It’s not like the internet doesn’t have enough people regurgitating old Steve Jobs stories right now and despite personally being a shameless fan boy and wanting to give my little tip of the hat to Steve I’ve held back, until now.
There is a huge myth about Steve, that Apple = Steve Jobs. Of course he was a very clever guy, and from the outside looking in he seems like a much more hands on CEO than most. We get blindsided by the stories of his individual touch on products, as if the hand of God had reached down and then it was done. I don’t believe it though, not for one minute.
Steve’s major contribution was and is a culture, an ethos and a way of thinking about the world. The intersection of liberal arts with technology. The obsession with thinking differently, as a marketing catch cry and a way of working. He knew what great looks like and he set the bar, demanding that standard.
The thing is, with rare exception, at best teams and individuals only perform at the level of the ‘greatest’ work they have seen done. It’s a big part of how we learn – we mimic, we imitate and finally we own things. It’s why having one or two gurus in a development team can lift the level of the whole team. It’s why going to conferences, reading books and being actively involved in your industry outside your own company is so important. This is also why stagnant teams and organisations need new blood, new ideas and dramatic intervention to effect change.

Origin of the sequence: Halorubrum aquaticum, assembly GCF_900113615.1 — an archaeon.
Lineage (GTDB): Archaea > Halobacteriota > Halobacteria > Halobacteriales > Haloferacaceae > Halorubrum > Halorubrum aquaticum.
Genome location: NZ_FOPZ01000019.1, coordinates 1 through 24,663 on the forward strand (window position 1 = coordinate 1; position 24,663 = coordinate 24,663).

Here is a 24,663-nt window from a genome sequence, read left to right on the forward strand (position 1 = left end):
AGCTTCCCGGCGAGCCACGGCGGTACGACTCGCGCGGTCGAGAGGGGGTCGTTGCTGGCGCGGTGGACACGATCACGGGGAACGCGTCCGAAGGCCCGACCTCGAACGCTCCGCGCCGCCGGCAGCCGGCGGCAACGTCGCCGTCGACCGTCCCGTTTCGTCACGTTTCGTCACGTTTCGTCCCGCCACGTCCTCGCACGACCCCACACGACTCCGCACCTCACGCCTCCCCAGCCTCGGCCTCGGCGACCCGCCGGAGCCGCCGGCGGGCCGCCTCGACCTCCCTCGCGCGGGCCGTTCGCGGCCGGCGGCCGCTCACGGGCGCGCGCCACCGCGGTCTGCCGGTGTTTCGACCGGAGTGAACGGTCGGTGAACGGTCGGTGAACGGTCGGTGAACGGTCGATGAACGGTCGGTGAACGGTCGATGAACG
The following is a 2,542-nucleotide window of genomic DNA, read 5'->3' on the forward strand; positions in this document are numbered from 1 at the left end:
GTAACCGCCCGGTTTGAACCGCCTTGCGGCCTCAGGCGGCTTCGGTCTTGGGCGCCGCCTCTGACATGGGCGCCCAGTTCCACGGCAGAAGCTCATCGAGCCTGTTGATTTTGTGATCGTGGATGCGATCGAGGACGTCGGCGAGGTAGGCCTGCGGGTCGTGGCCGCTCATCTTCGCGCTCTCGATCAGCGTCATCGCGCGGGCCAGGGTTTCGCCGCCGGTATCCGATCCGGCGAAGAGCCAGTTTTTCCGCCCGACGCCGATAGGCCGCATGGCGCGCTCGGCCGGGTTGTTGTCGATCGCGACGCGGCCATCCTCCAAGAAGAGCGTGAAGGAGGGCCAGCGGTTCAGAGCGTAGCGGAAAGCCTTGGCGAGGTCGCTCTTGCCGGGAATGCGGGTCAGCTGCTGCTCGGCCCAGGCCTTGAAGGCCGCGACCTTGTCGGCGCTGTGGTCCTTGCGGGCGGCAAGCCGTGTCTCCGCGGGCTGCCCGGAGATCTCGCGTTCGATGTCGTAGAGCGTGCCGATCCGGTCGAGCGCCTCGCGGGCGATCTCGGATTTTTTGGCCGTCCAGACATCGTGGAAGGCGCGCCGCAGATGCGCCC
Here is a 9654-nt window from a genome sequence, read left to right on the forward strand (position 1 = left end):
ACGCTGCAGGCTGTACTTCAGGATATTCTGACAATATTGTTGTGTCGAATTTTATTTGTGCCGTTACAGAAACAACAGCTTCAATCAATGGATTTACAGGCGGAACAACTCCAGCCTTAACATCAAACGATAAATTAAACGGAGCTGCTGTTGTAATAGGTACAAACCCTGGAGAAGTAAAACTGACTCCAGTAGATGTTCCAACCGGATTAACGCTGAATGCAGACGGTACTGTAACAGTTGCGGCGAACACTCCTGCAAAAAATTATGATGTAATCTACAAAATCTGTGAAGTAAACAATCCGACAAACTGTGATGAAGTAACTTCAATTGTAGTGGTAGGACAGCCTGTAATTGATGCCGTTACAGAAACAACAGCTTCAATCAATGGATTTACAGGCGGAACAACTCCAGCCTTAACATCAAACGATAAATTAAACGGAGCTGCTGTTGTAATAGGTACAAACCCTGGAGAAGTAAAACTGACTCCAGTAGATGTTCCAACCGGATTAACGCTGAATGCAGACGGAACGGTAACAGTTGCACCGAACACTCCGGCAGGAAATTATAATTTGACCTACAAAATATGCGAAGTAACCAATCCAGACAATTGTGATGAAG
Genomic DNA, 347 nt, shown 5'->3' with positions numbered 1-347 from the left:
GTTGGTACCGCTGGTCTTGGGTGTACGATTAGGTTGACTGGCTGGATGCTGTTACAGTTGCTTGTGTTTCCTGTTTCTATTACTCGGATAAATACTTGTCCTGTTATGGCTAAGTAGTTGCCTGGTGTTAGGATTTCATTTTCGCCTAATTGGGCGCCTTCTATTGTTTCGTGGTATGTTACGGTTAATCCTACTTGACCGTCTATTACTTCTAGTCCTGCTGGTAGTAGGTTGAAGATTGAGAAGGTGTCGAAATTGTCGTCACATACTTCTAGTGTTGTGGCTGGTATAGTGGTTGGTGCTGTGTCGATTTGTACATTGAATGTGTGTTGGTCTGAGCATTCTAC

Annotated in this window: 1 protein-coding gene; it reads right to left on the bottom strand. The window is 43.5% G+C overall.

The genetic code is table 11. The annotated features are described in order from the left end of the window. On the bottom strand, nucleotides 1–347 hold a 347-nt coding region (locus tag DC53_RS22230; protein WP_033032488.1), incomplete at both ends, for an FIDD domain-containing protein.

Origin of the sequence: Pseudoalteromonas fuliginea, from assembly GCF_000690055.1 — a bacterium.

Steve created an environment, a culture, where being obsessive about the little details was rewarded. Where it was ok to scrap things and start again. Where it was just assumed that even the best ideas would be iterated on, over and over again before they might finally see the light of day. Even then, very often we see a lean minimum marketable feature set in version 1.0 Apple products.
Steve’s real legacy was in creating a whole company of people who know what’s remarkable and what insanely great really means. That’s the lesson for the rest of us: make sure you really know what great looks like.
This post was inspired by Steve Jobs and the Eureka Myth at HBR. Also, if you haven’t seen it, make sure you check out the Stanford Commencement speech Steve gave in 2005.